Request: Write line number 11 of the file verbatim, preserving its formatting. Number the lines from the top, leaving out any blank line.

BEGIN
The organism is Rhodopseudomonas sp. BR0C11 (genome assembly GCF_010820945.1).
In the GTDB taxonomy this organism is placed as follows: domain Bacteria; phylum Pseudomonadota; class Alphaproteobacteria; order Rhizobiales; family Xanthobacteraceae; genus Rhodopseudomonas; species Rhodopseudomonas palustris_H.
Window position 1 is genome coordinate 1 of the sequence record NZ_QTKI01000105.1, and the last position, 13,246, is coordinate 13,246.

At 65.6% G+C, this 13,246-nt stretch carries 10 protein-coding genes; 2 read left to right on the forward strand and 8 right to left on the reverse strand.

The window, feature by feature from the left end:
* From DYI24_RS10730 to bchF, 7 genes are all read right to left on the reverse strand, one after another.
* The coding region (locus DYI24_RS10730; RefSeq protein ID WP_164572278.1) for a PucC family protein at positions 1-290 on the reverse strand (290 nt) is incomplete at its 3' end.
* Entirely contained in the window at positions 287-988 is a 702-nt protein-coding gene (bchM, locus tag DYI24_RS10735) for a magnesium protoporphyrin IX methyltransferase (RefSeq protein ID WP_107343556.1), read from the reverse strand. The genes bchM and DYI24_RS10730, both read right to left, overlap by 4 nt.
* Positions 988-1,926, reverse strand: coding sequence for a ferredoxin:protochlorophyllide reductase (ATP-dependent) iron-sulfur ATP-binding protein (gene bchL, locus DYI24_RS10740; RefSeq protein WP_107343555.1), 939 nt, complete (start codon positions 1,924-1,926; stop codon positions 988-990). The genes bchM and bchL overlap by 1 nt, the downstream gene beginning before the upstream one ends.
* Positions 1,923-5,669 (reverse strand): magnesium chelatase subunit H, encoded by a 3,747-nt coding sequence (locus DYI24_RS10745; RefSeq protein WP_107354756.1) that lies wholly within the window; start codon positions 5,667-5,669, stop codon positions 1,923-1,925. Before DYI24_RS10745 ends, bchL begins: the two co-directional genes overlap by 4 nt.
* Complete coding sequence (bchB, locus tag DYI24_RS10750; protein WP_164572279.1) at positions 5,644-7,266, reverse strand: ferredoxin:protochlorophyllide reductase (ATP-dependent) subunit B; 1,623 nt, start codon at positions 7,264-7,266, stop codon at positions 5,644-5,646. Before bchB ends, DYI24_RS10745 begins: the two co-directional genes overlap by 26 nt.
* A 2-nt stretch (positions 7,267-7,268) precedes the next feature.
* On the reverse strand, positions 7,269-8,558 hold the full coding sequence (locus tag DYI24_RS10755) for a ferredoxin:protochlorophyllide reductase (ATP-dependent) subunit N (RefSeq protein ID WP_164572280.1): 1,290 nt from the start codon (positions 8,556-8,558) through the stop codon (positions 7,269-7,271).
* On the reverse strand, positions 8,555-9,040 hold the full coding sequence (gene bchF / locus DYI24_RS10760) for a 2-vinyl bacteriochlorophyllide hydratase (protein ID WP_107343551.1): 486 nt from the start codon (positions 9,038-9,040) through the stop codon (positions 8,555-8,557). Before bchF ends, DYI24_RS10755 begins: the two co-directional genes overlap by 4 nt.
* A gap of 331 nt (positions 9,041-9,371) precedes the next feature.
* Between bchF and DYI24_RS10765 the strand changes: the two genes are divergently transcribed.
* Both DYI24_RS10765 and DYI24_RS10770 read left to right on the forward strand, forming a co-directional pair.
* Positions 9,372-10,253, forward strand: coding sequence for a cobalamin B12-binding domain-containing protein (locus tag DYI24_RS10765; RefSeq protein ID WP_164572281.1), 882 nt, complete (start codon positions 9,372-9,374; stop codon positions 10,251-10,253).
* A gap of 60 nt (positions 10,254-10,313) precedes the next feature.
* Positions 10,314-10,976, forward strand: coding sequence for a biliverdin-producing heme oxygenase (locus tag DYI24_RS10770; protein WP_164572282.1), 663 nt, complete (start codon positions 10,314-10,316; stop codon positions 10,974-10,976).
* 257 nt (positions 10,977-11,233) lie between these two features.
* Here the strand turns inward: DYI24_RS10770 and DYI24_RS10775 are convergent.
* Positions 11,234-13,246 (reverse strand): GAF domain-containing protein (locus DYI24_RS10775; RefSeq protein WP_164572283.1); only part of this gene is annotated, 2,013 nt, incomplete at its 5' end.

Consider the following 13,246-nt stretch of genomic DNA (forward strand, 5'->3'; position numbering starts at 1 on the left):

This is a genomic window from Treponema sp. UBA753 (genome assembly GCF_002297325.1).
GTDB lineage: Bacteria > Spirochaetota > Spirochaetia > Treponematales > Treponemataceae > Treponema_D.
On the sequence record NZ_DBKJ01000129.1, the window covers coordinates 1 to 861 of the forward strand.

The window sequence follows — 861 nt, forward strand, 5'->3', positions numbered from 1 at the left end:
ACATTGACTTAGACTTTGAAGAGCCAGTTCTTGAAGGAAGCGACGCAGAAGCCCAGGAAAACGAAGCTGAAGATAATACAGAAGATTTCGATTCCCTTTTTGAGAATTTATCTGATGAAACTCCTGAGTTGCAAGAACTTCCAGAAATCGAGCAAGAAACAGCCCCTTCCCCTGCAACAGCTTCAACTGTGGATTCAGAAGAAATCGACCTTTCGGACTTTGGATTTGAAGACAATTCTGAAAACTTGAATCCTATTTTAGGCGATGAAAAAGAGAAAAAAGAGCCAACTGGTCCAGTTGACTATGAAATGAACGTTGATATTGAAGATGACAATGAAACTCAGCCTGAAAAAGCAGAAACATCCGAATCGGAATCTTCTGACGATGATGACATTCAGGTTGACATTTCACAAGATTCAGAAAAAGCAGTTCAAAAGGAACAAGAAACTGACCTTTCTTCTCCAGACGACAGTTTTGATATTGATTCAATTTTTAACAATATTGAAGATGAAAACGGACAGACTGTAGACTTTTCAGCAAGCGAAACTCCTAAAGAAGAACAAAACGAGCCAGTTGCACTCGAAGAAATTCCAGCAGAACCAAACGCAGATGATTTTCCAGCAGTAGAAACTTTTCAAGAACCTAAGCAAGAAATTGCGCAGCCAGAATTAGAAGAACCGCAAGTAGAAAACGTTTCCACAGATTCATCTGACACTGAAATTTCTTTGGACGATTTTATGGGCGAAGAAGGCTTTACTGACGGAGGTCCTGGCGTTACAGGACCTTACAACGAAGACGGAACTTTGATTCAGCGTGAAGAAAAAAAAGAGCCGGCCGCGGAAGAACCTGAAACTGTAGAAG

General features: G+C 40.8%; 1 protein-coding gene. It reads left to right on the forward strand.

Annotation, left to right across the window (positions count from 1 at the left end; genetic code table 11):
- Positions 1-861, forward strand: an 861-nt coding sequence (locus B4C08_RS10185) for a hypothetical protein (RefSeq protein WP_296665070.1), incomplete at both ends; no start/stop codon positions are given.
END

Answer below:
* Complete coding sequence (bchB, locus tag DYI24_RS10750; protein WP_164572279.1) at positions 5,644-7,266, reverse strand: ferredoxin:protochlorophyllide reductase (ATP-dependent) subunit B; 1,623 nt, start codon at positions 7,264-7,266, stop codon at positions 5,644-5,646. Before bchB ends, DYI24_RS10745 begins: the two co-directional genes overlap by 26 nt.